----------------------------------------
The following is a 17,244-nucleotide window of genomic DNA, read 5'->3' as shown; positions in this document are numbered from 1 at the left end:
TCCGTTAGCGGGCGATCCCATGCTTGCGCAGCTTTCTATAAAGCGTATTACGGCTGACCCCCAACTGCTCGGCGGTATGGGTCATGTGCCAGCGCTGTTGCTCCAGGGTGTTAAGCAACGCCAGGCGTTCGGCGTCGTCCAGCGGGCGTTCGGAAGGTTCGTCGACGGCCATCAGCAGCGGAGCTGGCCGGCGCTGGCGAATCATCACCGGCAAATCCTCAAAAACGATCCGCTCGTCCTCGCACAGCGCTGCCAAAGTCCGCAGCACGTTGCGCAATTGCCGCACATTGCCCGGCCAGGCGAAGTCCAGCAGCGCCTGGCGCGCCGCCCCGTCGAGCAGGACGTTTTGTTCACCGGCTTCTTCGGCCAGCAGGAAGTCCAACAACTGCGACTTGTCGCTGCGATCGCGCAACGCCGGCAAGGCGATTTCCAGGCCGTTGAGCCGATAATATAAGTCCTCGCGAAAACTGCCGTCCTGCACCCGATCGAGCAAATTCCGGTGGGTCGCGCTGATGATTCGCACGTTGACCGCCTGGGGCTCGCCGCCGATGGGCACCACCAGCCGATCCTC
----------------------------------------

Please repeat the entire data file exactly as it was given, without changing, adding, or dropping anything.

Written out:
The following is a 17,244-nucleotide window of genomic DNA, read 5'->3' as shown; positions in this document are numbered from 1 at the left end:
TCCGTTAGCGGGCGATCCCATGCTTGCGCAGCTTTCTATAAAGCGTATTACGGCTGACCCCCAACTGCTCGGCGGTATGGGTCATGTGCCAGCGCTGTTGCTCCAGGGTGTTAAGCAACGCCAGGCGTTCGGCGTCGTCCAGCGGGCGTTCGGAAGGTTCGTCGACGGCCATCAGCAGCGGAGCTGGCCGGCGCTGGCGAATCATCACCGGCAAATCCTCAAAAACGATCCGCTCGTCCTCGCACAGCGCTGCCAAAGTCCGCAGCACGTTGCGCAATTGCCGCACATTGCCCGGCCAGGCGAAGTCCAGCAGCGCCTGGCGCGCCGCCCCGTCGAGCAGGACGTTTTGTTCACCGGCTTCTTCGGCCAGCAGGAAGTCCAACAACTGCGACTTGTCGCTGCGATCGCGCAACGCCGGCAAGGCGATTTCCAGGCCGTTGAGCCGATAATATAAGTCCTCGCGAAAACTGCCGTCCTGCACCCGATCGAGCAAATTCCGGTGGGTCGCGCTGATGATTCGCACGTTGACCGCCTGGGGCTCGCCGCCGATGGGCACCACCAGCCGATCCTC